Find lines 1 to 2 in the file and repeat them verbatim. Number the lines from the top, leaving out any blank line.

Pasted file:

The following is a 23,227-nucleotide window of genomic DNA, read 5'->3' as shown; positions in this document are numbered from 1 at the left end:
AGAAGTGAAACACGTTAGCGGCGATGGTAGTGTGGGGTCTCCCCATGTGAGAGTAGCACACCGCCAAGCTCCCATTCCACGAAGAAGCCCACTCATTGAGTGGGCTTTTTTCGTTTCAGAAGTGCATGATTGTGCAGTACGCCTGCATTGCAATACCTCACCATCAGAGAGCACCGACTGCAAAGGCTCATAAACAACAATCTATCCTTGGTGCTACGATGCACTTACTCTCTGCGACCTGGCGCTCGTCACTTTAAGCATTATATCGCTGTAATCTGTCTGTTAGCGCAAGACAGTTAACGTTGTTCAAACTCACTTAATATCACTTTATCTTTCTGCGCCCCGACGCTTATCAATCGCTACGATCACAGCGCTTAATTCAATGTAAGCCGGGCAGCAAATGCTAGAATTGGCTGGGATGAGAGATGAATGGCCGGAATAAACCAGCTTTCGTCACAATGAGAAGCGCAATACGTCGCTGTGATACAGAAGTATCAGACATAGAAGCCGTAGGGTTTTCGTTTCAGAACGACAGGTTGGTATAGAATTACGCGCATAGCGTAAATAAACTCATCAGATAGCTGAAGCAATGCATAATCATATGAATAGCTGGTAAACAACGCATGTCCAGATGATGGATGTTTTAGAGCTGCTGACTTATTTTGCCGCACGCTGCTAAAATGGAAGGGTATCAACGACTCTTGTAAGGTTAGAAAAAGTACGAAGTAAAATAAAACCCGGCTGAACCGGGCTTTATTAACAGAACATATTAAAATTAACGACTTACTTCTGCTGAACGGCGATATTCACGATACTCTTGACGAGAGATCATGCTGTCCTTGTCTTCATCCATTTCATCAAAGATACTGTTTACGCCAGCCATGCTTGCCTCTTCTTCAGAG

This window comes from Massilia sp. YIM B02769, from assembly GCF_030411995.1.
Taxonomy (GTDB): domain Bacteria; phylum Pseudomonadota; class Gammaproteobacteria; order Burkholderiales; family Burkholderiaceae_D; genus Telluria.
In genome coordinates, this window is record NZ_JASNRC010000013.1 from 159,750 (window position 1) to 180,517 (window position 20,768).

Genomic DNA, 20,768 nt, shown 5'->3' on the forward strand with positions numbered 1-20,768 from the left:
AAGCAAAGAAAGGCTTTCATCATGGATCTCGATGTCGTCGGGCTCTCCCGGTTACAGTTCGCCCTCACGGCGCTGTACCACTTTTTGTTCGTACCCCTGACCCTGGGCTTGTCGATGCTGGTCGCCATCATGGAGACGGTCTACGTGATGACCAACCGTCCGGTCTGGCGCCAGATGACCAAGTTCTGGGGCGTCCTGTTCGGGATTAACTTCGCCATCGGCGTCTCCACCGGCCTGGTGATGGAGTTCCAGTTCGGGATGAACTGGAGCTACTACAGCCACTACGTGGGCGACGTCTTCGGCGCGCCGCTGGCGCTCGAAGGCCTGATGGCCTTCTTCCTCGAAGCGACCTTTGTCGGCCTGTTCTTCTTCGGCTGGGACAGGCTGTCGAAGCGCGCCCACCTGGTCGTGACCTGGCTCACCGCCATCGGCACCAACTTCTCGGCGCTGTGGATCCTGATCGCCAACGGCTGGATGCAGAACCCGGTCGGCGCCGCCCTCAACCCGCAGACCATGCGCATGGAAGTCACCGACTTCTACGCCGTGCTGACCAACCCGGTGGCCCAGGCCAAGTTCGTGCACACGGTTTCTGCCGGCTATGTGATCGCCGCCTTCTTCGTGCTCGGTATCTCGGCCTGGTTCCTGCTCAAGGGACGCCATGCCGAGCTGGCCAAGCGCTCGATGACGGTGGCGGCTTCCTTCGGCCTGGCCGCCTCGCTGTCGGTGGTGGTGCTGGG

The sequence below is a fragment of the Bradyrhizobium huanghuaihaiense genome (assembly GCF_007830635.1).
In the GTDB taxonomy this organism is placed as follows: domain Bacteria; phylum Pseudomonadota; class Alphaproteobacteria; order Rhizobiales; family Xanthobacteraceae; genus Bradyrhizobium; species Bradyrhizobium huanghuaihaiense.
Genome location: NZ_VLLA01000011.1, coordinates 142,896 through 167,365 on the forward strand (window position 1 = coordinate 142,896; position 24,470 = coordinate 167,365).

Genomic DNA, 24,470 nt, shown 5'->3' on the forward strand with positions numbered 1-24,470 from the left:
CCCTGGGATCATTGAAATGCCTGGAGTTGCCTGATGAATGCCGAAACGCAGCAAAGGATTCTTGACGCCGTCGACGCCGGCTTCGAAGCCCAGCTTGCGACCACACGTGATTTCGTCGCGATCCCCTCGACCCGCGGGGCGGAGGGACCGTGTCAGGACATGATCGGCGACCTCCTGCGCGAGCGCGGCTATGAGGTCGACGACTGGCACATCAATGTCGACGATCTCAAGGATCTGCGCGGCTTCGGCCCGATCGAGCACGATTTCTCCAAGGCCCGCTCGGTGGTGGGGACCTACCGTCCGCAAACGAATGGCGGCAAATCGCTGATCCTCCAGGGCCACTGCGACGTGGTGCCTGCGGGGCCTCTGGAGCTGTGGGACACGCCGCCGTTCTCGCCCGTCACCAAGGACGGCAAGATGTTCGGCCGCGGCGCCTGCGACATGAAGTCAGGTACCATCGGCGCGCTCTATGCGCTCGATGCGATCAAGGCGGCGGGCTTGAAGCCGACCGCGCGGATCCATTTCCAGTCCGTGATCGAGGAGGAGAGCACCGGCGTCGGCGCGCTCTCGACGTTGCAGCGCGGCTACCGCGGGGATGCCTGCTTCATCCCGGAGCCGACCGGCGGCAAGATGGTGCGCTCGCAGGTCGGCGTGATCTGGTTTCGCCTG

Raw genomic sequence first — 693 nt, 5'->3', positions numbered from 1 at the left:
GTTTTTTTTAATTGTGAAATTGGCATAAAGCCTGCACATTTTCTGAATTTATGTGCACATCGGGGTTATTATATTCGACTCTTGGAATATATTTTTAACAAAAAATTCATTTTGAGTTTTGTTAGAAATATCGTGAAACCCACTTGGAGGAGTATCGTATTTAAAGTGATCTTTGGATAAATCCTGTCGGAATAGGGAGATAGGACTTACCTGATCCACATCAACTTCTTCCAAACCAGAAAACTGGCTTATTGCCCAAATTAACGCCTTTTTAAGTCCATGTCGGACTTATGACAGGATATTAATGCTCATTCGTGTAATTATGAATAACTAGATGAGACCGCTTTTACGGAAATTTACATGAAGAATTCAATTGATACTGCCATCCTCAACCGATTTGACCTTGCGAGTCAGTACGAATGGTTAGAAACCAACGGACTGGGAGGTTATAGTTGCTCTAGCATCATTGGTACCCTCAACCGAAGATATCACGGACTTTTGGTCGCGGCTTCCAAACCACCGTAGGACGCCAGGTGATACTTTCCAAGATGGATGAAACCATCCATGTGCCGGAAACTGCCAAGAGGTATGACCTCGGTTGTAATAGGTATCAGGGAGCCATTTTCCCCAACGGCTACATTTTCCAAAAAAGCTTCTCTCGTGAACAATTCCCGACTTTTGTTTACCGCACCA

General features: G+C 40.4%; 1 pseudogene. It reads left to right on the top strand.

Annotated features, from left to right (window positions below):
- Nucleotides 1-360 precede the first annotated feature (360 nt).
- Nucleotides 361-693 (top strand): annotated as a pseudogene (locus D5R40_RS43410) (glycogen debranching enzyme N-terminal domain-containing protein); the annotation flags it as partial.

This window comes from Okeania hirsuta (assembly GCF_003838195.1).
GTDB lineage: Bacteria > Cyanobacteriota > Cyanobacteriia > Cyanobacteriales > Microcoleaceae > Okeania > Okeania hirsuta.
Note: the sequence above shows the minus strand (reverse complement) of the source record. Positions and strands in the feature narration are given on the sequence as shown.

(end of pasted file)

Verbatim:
The following is a 23,227-nucleotide window of genomic DNA, read 5'->3' as shown; positions in this document are numbered from 1 at the left end:
AGAAGTGAAACACGTTAGCGGCGATGGTAGTGTGGGGTCTCCCCATGTGAGAGTAGCACACCGCCAAGCTCCCATTCCACGAAGAAGCCCACTCATTGAGTGGGCTTTTTTCGTTTCAGAAGTGCATGATTGTGCAGTACGCCTGCATTGCAATACCTCACCATCAGAGAGCACCGACTGCAAAGGCTCATAAACAACAATCTATCCTTGGTGCTACGATGCACTTACTCTCTGCGACCTGGCGCTCGTCACTTTAAGCATTATATCGCTGTAATCTGTCTGTTAGCGCAAGACAGTTAACGTTGTTCAAACTCACTTAATATCACTTTATCTTTCTGCGCCCCGACGCTTATCAATCGCTACGATCACAGCGCTTAATTCAATGTAAGCCGGGCAGCAAATGCTAGAATTGGCTGGGATGAGAGATGAATGGCCGGAATAAACCAGCTTTCGTCACAATGAGAAGCGCAATACGTCGCTGTGATACAGAAGTATCAGACATAGAAGCCGTAGGGTTTTCGTTTCAGAACGACAGGTTGGTATAGAATTACGCGCATAGCGTAAATAAACTCATCAGATAGCTGAAGCAATGCATAATCATATGAATAGCTGGTAAACAACGCATGTCCAGATGATGGATGTTTTAGAGCTGCTGACTTATTTTGCCGCACGCTGCTAAAATGGAAGGGTATCAACGACTCTTGTAAGGTTAGAAAAAGTACGAAGTAAAATAAAACCCGGCTGAACCGGGCTTTATTAACAGAACATATTAAAATTAACGACTTACTTCTGCTGAACGGCGATATTCACGATACTCTTGACGAGAGATCATGCTGTCCTTGTCTTCATCCATTTCATCAAAGATACTGTTTACGCCAGCCATGCTTGCCTCTTCTTCAGAG